I moved from Mumbai to Delhi last April. And in all that time since, I never missed Mumbai as much as I did over the last ten days or so. I’ve just taken up a new assignment that requires me to step out of the house at seven in the morning, and with only the vapours from my mouth for company, I’ve been negotiating the Delhi winter with the ‘winter clothing’ that I had originally bought in Mumbai some half a dozen years ago, on a whim and a sale.
If you talk to non-resident Dilliwalas, they will wax eloquent about the ‘Delhi winter’ – as much if not more than how Mumbaikars romanticise their monsoons. But reality has a way of pouring cold water (pardon the double pun) on warm hallucinations of nostalgia.
Just as Mumbai’s monsoons mean flooding, traffic jams, and disruption of the local trains, Delhi’s winter means extreme fog, clothes that don’t dry, and a bone-chilling cold that leaves your brain frozen in mid-thought.
Please don’t think I am exaggerating – as I’m writing this, 233 people have perished already to the cold wave sweeping north India. Last week, the temperature was 0.7 degrees in Gurgaon – which is my commuting destination. In fact, yesterday, outside the Huda City Centre metro station, at half past six in the evening, there was half a kilometre long queue of shivering men waiting to get in through the security check.
Yours truly was one of those, and I consoled myself by thinking of the Labrador I passed on the way – it was wearing just a single piece of woollen ‘jacket’ wrapped around its belly. Its face was uncovered, its ears were uncovered, its tail was uncovered – I couldn’t believe the poor animal was warm enough in this ‘dress’ bang in the middle of a Delhi chill that is reported to be the “harshest and longest in 40 years.”
Everywhere you go, you see men in street corners huddled around bonfires created from leaves, twigs and garbage. And then, of course, there is the fog – which becomes a part of the landscape, and even occupies your living room. I don’t know how – but last week, I was sitting in the living room watching TV and suddenly I could only hear Arnab Goswami and not see him anymore. Then I realised it was the fog, and the television set was enveloped in it.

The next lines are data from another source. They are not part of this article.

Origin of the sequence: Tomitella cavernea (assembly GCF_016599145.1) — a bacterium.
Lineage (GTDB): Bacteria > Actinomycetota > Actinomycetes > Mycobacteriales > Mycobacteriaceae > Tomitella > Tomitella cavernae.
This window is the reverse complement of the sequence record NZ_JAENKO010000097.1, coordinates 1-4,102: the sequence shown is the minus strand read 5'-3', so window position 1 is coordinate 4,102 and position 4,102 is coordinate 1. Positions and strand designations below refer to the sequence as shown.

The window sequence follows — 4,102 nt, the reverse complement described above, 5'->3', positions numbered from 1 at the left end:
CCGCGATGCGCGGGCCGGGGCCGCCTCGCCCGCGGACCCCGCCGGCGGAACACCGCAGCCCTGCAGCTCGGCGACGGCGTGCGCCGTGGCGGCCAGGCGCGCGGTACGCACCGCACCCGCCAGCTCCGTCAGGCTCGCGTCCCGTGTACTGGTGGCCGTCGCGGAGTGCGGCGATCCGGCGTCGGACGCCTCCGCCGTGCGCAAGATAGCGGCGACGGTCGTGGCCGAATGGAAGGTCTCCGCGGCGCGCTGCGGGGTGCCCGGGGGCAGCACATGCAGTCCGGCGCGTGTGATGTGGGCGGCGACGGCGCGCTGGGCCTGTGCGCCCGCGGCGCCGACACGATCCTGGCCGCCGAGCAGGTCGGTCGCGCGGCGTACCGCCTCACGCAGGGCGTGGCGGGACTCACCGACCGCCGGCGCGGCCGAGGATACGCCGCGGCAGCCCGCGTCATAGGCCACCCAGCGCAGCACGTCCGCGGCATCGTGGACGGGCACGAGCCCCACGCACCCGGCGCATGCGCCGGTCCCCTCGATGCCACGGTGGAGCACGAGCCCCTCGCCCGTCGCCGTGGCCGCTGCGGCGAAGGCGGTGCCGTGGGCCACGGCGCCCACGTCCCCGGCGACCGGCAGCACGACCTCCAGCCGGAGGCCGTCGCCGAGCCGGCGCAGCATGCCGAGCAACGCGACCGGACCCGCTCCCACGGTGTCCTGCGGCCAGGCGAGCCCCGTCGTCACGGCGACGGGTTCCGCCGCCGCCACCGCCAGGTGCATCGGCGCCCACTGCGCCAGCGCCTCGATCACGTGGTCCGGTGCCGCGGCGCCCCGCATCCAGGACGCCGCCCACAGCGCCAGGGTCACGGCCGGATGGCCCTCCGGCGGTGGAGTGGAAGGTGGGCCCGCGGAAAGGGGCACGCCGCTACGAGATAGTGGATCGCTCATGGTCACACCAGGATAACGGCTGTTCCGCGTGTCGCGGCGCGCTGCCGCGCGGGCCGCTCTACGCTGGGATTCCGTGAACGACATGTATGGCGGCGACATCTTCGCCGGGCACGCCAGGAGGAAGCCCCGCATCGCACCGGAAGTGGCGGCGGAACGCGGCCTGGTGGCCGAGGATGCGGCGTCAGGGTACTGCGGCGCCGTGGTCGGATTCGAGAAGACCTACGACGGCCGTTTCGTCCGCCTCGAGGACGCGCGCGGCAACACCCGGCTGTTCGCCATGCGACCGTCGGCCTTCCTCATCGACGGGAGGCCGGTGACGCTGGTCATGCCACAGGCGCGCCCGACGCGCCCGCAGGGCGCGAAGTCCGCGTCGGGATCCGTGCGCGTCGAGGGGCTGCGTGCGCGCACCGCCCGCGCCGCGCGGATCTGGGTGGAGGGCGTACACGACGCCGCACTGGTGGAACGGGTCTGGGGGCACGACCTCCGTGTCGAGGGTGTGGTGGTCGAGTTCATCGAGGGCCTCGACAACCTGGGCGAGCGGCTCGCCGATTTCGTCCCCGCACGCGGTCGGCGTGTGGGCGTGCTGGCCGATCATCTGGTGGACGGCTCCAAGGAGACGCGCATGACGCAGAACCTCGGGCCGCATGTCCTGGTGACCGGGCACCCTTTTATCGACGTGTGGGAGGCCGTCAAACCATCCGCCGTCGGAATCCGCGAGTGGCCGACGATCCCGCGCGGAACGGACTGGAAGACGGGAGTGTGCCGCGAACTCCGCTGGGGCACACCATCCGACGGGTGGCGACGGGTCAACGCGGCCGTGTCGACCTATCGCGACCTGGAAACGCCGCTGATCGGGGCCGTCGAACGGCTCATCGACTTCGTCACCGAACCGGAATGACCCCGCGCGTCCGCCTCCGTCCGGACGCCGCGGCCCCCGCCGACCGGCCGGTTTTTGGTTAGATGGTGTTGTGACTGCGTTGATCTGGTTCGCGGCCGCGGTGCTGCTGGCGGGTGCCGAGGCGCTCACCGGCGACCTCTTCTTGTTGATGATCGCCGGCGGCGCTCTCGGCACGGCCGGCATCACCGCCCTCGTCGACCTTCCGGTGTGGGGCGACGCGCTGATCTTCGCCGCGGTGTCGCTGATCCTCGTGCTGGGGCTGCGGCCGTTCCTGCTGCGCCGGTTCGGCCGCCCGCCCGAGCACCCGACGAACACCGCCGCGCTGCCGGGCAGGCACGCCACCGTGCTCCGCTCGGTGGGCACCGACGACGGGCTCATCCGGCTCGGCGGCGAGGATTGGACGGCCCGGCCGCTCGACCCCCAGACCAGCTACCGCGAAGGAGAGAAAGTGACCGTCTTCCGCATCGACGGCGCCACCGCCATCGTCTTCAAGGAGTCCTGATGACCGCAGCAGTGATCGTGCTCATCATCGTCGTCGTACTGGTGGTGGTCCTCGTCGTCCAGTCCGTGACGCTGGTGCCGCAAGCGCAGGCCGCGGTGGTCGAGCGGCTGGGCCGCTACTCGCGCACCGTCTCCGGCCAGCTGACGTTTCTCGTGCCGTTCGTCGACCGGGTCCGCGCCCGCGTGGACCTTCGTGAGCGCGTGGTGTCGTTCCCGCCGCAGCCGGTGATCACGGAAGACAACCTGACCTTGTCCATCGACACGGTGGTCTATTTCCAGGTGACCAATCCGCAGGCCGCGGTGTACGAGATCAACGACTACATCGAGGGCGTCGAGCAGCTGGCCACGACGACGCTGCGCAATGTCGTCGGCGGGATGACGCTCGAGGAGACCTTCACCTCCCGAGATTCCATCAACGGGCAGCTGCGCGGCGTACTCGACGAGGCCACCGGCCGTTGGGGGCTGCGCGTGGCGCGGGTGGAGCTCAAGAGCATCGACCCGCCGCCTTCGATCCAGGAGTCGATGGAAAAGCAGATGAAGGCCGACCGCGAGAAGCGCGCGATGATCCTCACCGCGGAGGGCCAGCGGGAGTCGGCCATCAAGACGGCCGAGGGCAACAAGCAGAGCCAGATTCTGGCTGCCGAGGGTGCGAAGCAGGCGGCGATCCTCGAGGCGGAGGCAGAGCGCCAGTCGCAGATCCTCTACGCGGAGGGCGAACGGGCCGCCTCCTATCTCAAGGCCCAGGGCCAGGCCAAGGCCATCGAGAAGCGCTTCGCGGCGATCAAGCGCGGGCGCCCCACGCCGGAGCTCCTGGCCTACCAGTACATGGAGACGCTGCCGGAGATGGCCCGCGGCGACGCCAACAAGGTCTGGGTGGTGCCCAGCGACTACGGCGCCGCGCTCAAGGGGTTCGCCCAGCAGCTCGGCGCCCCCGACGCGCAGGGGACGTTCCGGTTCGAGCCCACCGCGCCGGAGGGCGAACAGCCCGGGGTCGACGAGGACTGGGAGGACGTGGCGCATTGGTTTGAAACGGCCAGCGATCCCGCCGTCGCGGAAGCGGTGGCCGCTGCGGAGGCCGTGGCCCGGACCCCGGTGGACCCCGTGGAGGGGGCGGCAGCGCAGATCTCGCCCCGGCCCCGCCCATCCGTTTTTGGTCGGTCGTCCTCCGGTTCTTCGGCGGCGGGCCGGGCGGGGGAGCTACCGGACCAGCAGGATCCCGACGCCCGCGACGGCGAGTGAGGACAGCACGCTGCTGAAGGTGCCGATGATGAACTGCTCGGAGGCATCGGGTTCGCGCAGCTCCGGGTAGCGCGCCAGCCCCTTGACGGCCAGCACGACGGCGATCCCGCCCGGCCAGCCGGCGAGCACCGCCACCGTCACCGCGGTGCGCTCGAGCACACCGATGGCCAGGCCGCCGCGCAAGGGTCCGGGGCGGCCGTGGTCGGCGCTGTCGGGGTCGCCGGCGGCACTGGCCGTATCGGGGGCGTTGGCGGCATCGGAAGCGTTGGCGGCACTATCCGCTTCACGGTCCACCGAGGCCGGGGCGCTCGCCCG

This never happened to me in Mumbai, though. When it comes to winter, the maximum city becomes the minimum city – it knows how to offer a human being a finely calibrated winter: cold enough to deliver days that are perceptibly cooler and more attractive than summer, but not so vastly different in terms of temperature that you have to invest in a whole new wardrobe.
When I moved to Delhi, I had with me just one sweater – that too with a hole in it, most likely made by a Bambaiyya rat tasting wool for the first time in its life. This apology of a sweater probably did less for me than what the ‘wrap’ did for the Lab.
Then on December 31st, we decided to go for the ‘Take Back the Night’ protest at PVR Saket, and it was so cold, so cold, that we took a detour to a nearby market to get some really solid overcoats and thermal wear for each of us. Now my wife wants to segregate all my clothes into two sets: ‘summer wear’ and ‘winter wear’. Honestly, I used to think that only fashion designers dealt with stuff like ‘summer collection’ and ‘winter collection’. Now I have one of each too – that’s what Delhi forces upon you, whether you like it or not.
But come to think of it, what is the purpose of winter? Basically, to give us a little respite from the heat and sweat of summer. Mumbai, whose default climate setting is summer, has got this sorted out. When its summer gets rainfall, they call it the monsoons. And when the monsoon is finished, summer resumes. It is only December-January that gives well-heeled Mumbaikars some excuse to try out their ‘winter collections’. As for me, when I was in Mumbai, my ‘winter collection’ was simply to wear a T-shirt beneath a shirt, and that was enough to keep me warm.
But I am in Delhi now, and I am going to stop this column right here because I can’t type with the gloves on and my fingers are freezing.
G Sampath is Executive Editor, People Matters. He’s reachable at firstname.lastname@example.org